With the popularity of computers in the workplace, it has become more and more common to see patients with numerous eye complaints attributed to their computer monitors. Many studies have been done, and have concluded that PC monitors are not associated with any permanent ocular or visual damage.
Working long hours in front of the computer is associated with many eye symptoms including; irritation, difficulty in focusing, and blurriness. Other symptoms might include neck aches and backaches. These symptoms do not indicate any real damage, but may point to the following causes and solutions:
- The design of the work station is often not given enough attention. Lighting, position of reflecting surfaces, seat height, and the angle at which the monitor are viewed are all important in making the operator comfortable.
- The intensity, focus, and clarity of letters are all major sources of eyestrain. The brightness and contrast of the monitor can be controlled to provide the most comfortable levels. An ultraviolet and infrared filter screen placed over the monitor may also alleviate eyestrain.
- Periodic rest breaks are essential for comfort and relief of fatigue. It is also common for people to forget to blink while staring at the monitor. It is important to remember to blink, or use a lubricating drop such as artificial tear substitutes while working for long periods.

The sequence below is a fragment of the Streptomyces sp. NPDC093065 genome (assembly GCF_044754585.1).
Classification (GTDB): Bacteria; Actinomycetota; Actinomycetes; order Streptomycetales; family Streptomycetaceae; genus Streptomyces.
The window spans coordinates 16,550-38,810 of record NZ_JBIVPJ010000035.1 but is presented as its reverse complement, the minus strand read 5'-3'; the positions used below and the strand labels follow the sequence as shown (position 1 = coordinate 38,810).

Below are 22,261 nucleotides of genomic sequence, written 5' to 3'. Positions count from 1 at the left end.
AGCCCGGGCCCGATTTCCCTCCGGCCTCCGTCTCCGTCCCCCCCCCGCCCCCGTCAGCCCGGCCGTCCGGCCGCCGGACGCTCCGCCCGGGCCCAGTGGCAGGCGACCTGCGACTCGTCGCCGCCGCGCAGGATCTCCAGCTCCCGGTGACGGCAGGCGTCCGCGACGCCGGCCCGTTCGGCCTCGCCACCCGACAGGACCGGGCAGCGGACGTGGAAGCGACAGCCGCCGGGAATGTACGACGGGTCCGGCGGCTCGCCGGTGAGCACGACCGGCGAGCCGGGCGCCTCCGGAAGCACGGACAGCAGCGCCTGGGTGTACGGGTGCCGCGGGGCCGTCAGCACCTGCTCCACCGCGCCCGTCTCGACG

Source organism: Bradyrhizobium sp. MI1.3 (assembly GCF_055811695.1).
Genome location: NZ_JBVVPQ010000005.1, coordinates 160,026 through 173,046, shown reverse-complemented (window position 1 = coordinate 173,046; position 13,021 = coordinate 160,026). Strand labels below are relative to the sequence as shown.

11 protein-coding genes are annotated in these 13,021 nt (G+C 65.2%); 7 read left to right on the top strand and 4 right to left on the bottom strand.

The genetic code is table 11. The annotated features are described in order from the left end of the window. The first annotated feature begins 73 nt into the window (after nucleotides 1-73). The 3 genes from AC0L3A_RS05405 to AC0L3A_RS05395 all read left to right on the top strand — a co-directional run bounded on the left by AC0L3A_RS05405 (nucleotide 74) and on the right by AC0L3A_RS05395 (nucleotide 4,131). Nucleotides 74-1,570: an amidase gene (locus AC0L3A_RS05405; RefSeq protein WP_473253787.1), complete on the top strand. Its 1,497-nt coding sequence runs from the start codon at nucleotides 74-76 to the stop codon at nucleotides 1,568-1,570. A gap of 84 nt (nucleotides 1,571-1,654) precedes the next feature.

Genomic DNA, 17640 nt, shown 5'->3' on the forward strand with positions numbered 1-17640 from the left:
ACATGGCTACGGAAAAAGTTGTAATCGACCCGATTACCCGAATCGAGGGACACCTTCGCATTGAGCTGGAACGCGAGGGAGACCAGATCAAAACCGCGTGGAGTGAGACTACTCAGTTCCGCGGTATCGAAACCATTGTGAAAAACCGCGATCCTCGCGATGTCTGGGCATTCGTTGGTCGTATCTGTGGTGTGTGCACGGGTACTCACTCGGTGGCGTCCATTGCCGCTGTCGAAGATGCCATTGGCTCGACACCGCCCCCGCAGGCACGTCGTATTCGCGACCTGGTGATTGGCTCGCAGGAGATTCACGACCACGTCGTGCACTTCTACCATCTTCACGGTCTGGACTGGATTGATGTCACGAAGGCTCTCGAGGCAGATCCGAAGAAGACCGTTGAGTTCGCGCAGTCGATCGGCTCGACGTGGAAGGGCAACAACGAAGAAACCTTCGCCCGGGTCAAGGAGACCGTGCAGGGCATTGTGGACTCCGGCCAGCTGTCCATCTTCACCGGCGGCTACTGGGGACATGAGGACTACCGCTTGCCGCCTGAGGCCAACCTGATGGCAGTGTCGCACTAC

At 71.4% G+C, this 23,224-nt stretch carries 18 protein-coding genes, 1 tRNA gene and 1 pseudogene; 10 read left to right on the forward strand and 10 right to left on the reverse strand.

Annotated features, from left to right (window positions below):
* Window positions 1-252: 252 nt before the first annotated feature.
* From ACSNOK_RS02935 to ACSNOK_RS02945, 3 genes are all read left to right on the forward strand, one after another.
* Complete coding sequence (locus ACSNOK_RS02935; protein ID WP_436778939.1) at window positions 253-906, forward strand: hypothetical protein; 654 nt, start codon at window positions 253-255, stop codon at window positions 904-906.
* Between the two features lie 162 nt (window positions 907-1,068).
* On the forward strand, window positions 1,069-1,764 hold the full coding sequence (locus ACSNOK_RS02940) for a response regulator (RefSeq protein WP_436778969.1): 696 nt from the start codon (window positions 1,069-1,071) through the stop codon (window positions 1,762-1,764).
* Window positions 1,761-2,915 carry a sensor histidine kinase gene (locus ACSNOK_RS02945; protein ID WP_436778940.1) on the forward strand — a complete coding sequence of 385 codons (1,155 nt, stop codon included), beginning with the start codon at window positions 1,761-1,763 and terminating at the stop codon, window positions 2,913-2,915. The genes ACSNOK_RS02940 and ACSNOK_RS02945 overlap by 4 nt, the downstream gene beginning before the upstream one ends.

- It is also important to wear your proper prescription glasses. Uncorrected refractive errors may cause eye fatigue. People who need reading glasses may benefit from special bifocals designed for use at the computer.
In conclusion, there is no evidence that working on a computer can cause permanent damage to the eye, either from radiation or eyestrain. Most ocular complaints are due to other factors such as seating, head position, location of terminal, reflections, lighting, and the quality of the display images.
If, after correcting the above factors, you are still having eye problems while using your computer, a complete eye exam and refraction is recommended. This will determine whether or not you need glasses, or whether your current glasses are adequate for your visual needs.